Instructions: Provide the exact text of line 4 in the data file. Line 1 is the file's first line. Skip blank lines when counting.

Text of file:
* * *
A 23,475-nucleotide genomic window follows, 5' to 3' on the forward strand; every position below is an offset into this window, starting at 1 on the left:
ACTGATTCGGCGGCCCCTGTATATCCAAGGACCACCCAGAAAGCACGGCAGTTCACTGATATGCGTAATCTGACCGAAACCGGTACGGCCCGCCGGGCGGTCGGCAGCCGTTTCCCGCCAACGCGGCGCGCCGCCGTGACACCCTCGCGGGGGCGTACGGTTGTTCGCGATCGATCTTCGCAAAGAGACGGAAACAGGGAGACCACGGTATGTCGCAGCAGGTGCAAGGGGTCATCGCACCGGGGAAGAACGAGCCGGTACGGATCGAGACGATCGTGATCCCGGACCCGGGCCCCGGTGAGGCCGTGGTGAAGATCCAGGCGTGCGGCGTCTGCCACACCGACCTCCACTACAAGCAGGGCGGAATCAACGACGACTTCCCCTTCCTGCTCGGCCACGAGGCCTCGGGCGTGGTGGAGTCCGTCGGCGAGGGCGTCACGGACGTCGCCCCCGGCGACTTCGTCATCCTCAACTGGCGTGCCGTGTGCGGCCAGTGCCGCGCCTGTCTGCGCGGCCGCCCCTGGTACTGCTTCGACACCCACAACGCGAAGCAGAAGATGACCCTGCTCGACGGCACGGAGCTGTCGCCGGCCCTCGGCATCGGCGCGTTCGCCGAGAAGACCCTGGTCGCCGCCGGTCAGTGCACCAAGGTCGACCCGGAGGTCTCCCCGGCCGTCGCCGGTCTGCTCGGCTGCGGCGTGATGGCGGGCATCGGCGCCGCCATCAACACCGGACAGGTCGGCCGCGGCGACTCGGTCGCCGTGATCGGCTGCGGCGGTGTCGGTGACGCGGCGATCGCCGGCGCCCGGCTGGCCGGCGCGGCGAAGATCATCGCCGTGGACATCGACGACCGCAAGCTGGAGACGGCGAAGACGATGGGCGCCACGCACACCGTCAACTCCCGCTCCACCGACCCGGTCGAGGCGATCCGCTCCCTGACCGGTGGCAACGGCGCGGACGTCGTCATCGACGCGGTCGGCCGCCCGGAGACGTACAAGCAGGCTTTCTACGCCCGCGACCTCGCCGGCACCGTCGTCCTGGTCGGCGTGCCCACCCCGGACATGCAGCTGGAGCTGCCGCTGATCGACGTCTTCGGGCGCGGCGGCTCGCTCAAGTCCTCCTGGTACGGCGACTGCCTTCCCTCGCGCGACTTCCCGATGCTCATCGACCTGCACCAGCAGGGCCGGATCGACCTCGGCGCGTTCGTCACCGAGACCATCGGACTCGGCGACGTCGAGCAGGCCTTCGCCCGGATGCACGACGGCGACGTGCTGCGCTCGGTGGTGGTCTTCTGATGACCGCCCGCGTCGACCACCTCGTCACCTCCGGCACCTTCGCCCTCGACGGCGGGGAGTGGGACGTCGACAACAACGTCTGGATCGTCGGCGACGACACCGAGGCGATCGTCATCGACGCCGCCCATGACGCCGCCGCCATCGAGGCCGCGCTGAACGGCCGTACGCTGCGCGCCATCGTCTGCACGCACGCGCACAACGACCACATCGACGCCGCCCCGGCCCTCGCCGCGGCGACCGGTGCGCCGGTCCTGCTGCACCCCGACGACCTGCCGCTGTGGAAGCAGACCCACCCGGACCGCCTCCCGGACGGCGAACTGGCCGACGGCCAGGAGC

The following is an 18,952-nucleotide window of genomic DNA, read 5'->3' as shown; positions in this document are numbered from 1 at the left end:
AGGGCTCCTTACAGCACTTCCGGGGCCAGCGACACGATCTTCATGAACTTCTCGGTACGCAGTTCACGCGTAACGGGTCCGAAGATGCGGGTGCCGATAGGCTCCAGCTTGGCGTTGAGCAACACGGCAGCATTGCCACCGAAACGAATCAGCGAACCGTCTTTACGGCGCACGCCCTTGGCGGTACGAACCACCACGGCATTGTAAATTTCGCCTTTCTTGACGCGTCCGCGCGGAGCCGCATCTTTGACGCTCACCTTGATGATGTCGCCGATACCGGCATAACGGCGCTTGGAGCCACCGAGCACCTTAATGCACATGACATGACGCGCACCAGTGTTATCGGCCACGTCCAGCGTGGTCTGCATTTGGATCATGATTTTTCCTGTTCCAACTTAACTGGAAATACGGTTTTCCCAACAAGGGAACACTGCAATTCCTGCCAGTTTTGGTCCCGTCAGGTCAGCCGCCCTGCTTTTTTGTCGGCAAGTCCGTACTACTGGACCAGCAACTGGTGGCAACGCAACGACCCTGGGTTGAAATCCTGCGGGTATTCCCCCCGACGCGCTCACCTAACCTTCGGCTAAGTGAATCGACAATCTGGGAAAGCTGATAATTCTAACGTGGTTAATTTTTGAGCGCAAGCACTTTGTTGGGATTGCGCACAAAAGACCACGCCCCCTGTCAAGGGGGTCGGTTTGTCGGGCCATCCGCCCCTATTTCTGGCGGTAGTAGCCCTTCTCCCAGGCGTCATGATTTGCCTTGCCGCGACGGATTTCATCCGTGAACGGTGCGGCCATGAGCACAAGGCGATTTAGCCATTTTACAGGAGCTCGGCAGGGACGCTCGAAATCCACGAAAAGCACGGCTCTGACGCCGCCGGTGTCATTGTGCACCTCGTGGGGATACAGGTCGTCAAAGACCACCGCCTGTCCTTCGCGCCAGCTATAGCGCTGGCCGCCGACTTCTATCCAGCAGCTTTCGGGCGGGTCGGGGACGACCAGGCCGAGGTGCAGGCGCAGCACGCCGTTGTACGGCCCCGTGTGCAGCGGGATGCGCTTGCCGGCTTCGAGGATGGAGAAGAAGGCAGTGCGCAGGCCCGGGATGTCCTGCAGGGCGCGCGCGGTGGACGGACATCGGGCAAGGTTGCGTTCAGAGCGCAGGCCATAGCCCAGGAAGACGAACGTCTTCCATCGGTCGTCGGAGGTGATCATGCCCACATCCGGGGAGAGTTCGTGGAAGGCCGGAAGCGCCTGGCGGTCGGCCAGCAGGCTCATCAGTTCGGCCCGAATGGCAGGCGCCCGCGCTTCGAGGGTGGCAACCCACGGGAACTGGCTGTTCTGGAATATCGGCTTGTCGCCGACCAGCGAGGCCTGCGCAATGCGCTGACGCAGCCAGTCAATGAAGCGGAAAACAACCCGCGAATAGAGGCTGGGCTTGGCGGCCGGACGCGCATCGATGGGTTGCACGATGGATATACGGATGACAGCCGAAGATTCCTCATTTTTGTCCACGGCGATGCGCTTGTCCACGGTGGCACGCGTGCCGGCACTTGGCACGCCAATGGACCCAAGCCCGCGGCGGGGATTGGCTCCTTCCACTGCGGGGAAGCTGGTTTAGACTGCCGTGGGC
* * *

AGGGCTCCTTACAGCACTTCCGGGGCCAGCGACACGATCTTCATGAACTTCTCGGTACGCAGTTCACGCGTAACGGGTCCGAAGATGCGGGTGCCGATAGGCTCCAGCTTGGCGTTGAGCAACACGGCAGCATTGCCACCGAAACGAATCAGCGAACCGTCTTTACGGCGCACGCCCTTGGCGGTACGAACCACCACGGCATTGTAAATTTCGCCTTTCTTGACGCGTCCGCGCGGAGCCGCATCTTTGACGCTCACCTTGATGATGTCGCCGATACCGGCATAACGGCGCTTGGAGCCACCGAGCACCTTAATGCACATGACATGACGCGCACCAGTGTTATCGGCCACGTCCAGCGTGGTCTGCATTTGGATCATGATTTTTCCTGTTCCAACTTAACTGGAAATACGGTTTTCCCAACAAGGGAACACTGCAATTCCTGCCAGTTTTGGTCCCGTCAGGTCAGCCGCCCTGCTTTTTTGTCGGCAAGTCCGTACTACTGGACCAGCAACTGGTGGCAACGCAACGACCCTGGGTTGAAATCCTGCGGGTATTCCCCCCGACGCGCTCACCTAACCTTCGGCTAAGTGAATCGACAATCTGGGAAAGCTGATAATTCTAACGTGGTTAATTTTTGAGCGCAAGCACTTTGTTGGGATTGCGCACAAAAGACCACGCCCCCTGTCAAGGGGGTCGGTTTGTCGGGCCATCCGCCCCTATTTCTGGCGGTAGTAGCCCTTCTCCCAGGCGTCATGATTTGCCTTGCCGCGACGGATTTCATCCGTGAACGGTGCGGCCATGAGCACAAGGCGATTTAGCCATTTTACAGGAGCTCGGCAGGGACGCTCGAAATCCACGAAAAGCACGGCTCTGACGCCGCCGGTGTCATTGTGCACCTCGTGGGGATACAGGTCGTCAAAGACCACCGCCTGTCCTTCGCGCCAGCTATAGCGCTGGCCGCCGACTTCTATCCAGCAGCTTTCGGGCGGGTCGGGGACGACCAGGCCGAGGTGCAGGCGCAGCACGCCGTTGTACGGCCCCGTGTGCAGCGGGATGCGCTTGCCGGCTTCGAGGATGGAGAAGAAGGCAGTGCGCAGGCCCGGGATGTCCTGCAGGGCGCGCGCGGTGGACGGACATCGGGCAAGGTTGCGTTCAGAGCGCAGGCCATAGCCCAGGAAGACGAACGTCTTCCATCGGTCGTCGGAGGTGATCATGCCCACATCCGGGGAGAGTTCGTGGAAGGCCGGAAGCGCCTGGCGGTCGGCCAGCAGGCTCATCAGTTCGGCCCGAATGGCAGGCGCCCGCGCTTCGAGGGTGGCAACCCACGGGAACTGGCTGTTCTGGAATATCGGCTTGTCGCCGACCAGCGAGGCCTGCGCAATGCGCTGACGCAGCCAGTCAATGAAGCGGAAAACAACCCGCGAATAGAGGCTGGGCTTGGCGGCCGGACGCGCATCGATGGGTTGCACGATGGATATACGGATGACAGCCGAAGATTCCTCATTTTTGTCCACGGCGATGCGCTTGTCCACGGTGGCACGCGTGCCGGCACTTGGCACGCCAATGGACCCAAGCCCGCGGCGGGGATTGGCTCCTTCCACTGCGGGGAAGCTGGTTTAGACTGCCGTGGGC